By MEGHAN WEATHERALL
The Fashion History Museum in Cambridge is celebrating 200 years of Tying The Knot.
Kenn Norman and Jonathan Walford, co-founders of the museum, have 35 dresses dating back to the early 1800s up to designer gowns from the late 1900s displayed in the showroom. The oldest documented Canadian dress is kept in a glass-protected case and was worn in an 1816 Quebec City wedding.
“It takes us through the Victorian period right up to present day. All of these dresses pretty much have a Canadian provenance, so they were either worn by Canadians or made here in Canada, so there is a good connection that way,” said Norman.
Weddings are special. The day signifies two people coming together. The “traditional” white wedding dress didn’t make an appearance until the 1800s. Prior to that the dress chosen would also be worn as a night-out gown during the first year of marriage and, since the silk material used to make the gown was too hard to keep clean, brides opted for more practical colours like creams and browns. Due to middle-class wages rising in the 1830s having a silk dress in white became more feasible. Queen Victoria herself wore one to her wedding in 1840.
The dresses in the exhibit were either found in antique shops or donated by families.
“The wedding dress is one of the most popular items donated to museums overall, not just ourselves. It’s something that has a very sentimental attachment, it’s something people tend to really care for. It’s been fun to collect the stories at the same time which is also a part of what the museum does,” said Norman.
Over time the style of dress has changed to show individuality. The evolution of wedding dresses comes along with new technology and fabric availability.
“It has become very individual to the person. There is wanting to follow current fashion, but, for instance, when we were establishing this show one of the women that we talked too, who had just gotten married last year, used neoprene as her wedding dress,” said Norman.
Neoprene is a flexible synthetic rubber commonly used to make wetsuits.
Both men agree that the era of fashion they like most is when the clothing is changing and more complex.
“There are periods that I like maybe a little more than others simply because they are more complex. There are lots of things happening. I think right now we are kind of boring, because things haven’t changed dramatically in the past 20 years,” said Walford. “Then there are periods where a lot happens, and in a really short period of time. The 1960s to 1972 the world just changed. The clothing is so indicative of that. We started off with everyone looking very 1950s and by the time we got to the end it was a completely different world.”
Walford added that he is fascinated by how quickly society can adjust to fashion change, and how easily it becomes normal.
“I’m particularly fond of periods that are transitional. For instance, the turn of the century – last century – the 1900s because you move from Victorian into Edwardian,” said Norman. “There are dresses that have great trains and they are very elaborate. Then we get more into contemporary fashion and just the change in society reflected in that is quite amazing. The 1980s in particular when we opened up in this location had such a period of rejuvenating the Canadian fashion industry but also creativity. People loved colour, patterns and just going crazy with ideas so it was really wonderful to see that.”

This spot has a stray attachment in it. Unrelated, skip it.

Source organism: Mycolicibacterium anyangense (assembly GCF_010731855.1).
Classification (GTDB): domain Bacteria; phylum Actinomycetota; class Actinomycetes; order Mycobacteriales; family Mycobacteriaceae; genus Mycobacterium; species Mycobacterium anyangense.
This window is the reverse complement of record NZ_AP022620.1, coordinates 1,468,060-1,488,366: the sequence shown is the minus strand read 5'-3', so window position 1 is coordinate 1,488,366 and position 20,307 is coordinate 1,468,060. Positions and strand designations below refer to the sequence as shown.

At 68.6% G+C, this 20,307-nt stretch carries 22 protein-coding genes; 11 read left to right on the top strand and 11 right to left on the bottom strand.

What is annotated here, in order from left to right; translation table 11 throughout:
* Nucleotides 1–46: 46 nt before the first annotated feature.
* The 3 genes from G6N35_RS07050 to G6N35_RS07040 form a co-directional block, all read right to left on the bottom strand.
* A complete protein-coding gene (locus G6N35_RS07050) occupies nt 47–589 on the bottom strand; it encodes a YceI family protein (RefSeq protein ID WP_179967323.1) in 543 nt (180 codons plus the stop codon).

Norman and Walford met during university in Vancouver. Walford was interested in the history angle whereas Norman was looking at it on the business side.
“I’ve always been fascinated by history and clothing, it is really the most personal you can get. We don’t know anything more personal that has survived our own lives then the clothing that we wear. And, I find it interesting how the body is a very strange shape and there’s only so many ways of covering it, and we’ve pretty much covered everything we could think of. Every sleeve style, every type of hat, every type of shoe and at some point in history that has always been considered beautiful and other points in history it is considered ugly. I like that. I like to know why, well, what is the reason for that,” said Walford. “I think by looking at clothes we can understand an era quite well, we can understand what is going on.”
Norman said, “I wanted to get into fashion design but didn’t follow through with that. So I went through the business side of things.”
Through this their ideas merged which led them to co-founding the museum back in 2004. In 2008 they were officially incorporated as a federal non-profit organization and then in 2009 they received their charitable status with the Canada Revenue Agency.
“That enabled us to build upon the founders collection started by Jonathan Walford back in the 1970s,” said Norman. “That was the basis of what we grew from and we have over 12,000 objects now of original fashion worn by real people, dating from the mid-1700s to the present day. We do have some older pieces and this is the first time we’ve had a permanent home; we’ve had travelling expeditions, we’ve had a palette gallery but now here in Hespeler, which is northern Cambridge, this is our home.”
On the side Walford keeps a personal fashion blog.
“It keeps me tuned in to what is going on in fashion,” he said.
The museum is located at 74 Queen St. E. in Cambridge and will continue to show the Tying The Knot exhibit until Dec. 18.